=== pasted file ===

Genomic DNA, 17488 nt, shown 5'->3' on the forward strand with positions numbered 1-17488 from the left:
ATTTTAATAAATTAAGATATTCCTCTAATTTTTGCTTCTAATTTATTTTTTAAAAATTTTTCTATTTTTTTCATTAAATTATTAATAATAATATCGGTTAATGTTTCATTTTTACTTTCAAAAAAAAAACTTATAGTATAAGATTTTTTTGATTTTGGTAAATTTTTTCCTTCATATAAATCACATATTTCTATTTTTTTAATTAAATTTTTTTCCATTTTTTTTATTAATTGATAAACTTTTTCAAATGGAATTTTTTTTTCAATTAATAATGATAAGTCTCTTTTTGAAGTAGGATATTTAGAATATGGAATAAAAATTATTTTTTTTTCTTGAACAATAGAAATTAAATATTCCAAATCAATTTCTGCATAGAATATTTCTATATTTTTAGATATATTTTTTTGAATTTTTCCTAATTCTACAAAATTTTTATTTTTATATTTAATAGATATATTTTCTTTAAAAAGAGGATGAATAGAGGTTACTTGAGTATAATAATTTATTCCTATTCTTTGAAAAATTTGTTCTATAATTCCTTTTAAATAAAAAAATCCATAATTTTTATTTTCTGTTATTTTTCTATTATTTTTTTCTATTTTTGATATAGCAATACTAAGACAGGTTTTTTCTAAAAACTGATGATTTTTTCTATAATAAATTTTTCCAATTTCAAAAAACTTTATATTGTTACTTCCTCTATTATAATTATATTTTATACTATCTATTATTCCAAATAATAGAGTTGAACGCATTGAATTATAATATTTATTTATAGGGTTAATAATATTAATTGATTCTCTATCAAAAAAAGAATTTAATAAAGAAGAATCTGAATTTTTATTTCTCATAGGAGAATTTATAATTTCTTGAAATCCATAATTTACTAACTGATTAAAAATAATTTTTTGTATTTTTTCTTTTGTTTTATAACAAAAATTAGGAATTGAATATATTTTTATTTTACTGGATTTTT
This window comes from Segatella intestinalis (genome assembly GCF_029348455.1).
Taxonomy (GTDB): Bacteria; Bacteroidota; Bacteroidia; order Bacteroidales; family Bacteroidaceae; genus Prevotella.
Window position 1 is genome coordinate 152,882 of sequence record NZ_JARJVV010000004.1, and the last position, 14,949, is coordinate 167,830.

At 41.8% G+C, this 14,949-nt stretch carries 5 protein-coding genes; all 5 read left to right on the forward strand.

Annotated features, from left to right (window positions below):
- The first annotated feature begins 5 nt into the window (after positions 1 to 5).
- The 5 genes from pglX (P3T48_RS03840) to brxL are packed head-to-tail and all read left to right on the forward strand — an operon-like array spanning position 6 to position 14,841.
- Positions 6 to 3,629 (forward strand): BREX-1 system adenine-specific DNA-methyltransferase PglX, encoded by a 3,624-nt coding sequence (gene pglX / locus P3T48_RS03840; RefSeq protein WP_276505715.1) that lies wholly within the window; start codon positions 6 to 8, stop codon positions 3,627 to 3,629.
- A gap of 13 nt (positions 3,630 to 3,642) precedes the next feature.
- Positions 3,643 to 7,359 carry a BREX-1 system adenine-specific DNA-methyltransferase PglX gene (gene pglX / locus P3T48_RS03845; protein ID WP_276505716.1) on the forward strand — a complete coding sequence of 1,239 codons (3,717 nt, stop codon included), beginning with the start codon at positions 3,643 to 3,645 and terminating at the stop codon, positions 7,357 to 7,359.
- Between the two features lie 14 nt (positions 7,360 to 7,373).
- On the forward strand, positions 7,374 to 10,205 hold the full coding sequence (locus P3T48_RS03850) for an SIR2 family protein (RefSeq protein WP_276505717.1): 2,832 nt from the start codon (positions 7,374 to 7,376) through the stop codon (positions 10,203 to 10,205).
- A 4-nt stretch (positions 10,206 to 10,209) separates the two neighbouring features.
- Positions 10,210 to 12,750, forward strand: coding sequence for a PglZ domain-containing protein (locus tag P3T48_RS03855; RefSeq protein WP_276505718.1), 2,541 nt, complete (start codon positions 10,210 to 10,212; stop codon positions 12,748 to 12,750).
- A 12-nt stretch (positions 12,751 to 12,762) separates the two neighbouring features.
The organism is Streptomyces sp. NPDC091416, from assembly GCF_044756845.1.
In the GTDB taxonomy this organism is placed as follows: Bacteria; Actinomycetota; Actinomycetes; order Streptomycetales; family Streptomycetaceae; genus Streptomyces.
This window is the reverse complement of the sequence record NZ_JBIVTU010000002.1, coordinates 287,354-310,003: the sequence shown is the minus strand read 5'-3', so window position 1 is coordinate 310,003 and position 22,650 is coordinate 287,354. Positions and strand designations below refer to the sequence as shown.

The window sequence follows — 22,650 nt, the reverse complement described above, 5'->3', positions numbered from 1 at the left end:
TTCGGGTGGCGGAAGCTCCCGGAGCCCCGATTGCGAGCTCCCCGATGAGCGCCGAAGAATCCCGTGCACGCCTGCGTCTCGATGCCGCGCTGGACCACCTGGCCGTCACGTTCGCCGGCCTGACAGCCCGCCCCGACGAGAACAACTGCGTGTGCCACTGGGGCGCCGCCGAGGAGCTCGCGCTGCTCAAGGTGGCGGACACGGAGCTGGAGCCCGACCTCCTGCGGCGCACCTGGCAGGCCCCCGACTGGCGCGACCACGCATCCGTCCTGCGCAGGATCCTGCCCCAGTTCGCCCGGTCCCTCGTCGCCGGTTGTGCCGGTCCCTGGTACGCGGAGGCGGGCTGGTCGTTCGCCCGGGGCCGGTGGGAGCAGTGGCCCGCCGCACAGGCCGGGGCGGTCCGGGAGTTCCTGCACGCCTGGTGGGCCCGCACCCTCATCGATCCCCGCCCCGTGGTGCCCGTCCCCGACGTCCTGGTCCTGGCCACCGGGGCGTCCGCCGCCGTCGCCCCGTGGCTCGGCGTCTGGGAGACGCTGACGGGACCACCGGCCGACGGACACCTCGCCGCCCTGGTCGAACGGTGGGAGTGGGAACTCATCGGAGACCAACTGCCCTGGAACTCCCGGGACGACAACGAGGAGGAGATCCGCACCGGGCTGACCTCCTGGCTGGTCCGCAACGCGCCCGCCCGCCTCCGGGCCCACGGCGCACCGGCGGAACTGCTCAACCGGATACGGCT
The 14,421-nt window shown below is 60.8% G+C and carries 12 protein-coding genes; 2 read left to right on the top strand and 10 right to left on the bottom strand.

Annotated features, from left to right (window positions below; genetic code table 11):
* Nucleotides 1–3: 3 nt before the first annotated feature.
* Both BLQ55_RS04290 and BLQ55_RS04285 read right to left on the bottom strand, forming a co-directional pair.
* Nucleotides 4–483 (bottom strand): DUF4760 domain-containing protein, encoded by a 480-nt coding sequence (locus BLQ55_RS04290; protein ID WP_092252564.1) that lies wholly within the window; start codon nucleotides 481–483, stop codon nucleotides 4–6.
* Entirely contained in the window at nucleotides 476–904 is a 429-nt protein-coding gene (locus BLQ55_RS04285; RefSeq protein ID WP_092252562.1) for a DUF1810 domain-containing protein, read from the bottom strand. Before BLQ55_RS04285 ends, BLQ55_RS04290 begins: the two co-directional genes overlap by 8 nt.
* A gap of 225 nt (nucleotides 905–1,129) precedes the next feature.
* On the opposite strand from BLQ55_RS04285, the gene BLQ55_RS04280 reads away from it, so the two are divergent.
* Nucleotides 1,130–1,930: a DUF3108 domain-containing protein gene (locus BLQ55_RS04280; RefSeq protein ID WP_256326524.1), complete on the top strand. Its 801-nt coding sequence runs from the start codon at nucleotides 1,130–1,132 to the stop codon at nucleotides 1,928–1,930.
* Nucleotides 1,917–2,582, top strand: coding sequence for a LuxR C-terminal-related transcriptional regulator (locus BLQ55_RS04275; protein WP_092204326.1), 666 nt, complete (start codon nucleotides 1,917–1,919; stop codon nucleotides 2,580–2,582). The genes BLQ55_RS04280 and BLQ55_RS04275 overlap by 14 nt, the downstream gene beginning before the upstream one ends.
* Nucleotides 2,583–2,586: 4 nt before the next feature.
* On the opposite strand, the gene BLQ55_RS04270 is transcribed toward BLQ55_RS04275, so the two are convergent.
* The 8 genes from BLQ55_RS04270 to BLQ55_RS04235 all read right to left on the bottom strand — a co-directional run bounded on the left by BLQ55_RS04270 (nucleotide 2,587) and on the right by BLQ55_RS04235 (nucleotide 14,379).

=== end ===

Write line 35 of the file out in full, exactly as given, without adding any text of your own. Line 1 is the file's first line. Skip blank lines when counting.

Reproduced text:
* The 8 genes from BLQ55_RS04270 to BLQ55_RS04235 all read right to left on the bottom strand — a co-directional run bounded on the left by BLQ55_RS04270 (nucleotide 2,587) and on the right by BLQ55_RS04235 (nucleotide 14,379).